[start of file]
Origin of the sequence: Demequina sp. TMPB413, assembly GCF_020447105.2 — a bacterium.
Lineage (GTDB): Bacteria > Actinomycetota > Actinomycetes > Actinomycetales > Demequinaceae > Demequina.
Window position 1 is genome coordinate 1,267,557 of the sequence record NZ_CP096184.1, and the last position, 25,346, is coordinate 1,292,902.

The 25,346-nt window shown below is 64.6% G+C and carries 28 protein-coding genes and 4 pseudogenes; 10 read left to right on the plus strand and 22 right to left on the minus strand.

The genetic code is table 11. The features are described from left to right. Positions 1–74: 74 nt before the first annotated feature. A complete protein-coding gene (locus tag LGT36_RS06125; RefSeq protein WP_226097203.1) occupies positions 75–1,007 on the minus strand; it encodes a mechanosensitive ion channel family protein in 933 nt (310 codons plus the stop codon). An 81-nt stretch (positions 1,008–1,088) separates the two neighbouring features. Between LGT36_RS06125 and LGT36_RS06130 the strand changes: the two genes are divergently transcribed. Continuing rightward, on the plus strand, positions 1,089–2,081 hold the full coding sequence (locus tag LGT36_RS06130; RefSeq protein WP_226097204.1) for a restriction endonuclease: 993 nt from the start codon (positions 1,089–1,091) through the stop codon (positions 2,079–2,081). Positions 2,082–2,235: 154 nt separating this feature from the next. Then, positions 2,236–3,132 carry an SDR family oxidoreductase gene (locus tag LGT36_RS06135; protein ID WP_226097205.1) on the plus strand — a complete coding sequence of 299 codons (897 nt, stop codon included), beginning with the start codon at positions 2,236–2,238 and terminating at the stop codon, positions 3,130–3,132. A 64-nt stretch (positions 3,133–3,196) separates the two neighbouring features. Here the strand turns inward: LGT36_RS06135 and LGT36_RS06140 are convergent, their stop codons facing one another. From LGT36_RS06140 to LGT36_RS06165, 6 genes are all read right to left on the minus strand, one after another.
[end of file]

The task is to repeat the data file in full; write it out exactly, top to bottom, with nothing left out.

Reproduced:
Origin of the sequence: Demequina sp. TMPB413, assembly GCF_020447105.2 — a bacterium.
Lineage (GTDB): Bacteria > Actinomycetota > Actinomycetes > Actinomycetales > Demequinaceae > Demequina.
Window position 1 is genome coordinate 1,267,557 of the sequence record NZ_CP096184.1, and the last position, 25,346, is coordinate 1,292,902.

The 25,346-nt window shown below is 64.6% G+C and carries 28 protein-coding genes and 4 pseudogenes; 10 read left to right on the plus strand and 22 right to left on the minus strand.

The genetic code is table 11. The features are described from left to right. Positions 1–74: 74 nt before the first annotated feature. A complete protein-coding gene (locus tag LGT36_RS06125; RefSeq protein WP_226097203.1) occupies positions 75–1,007 on the minus strand; it encodes a mechanosensitive ion channel family protein in 933 nt (310 codons plus the stop codon). An 81-nt stretch (positions 1,008–1,088) separates the two neighbouring features. Between LGT36_RS06125 and LGT36_RS06130 the strand changes: the two genes are divergently transcribed. Continuing rightward, on the plus strand, positions 1,089–2,081 hold the full coding sequence (locus tag LGT36_RS06130; RefSeq protein WP_226097204.1) for a restriction endonuclease: 993 nt from the start codon (positions 1,089–1,091) through the stop codon (positions 2,079–2,081). Positions 2,082–2,235: 154 nt separating this feature from the next. Then, positions 2,236–3,132 carry an SDR family oxidoreductase gene (locus tag LGT36_RS06135; protein ID WP_226097205.1) on the plus strand — a complete coding sequence of 299 codons (897 nt, stop codon included), beginning with the start codon at positions 2,236–2,238 and terminating at the stop codon, positions 3,130–3,132. A 64-nt stretch (positions 3,133–3,196) separates the two neighbouring features. Here the strand turns inward: LGT36_RS06135 and LGT36_RS06140 are convergent, their stop codons facing one another. From LGT36_RS06140 to LGT36_RS06165, 6 genes are all read right to left on the minus strand, one after another.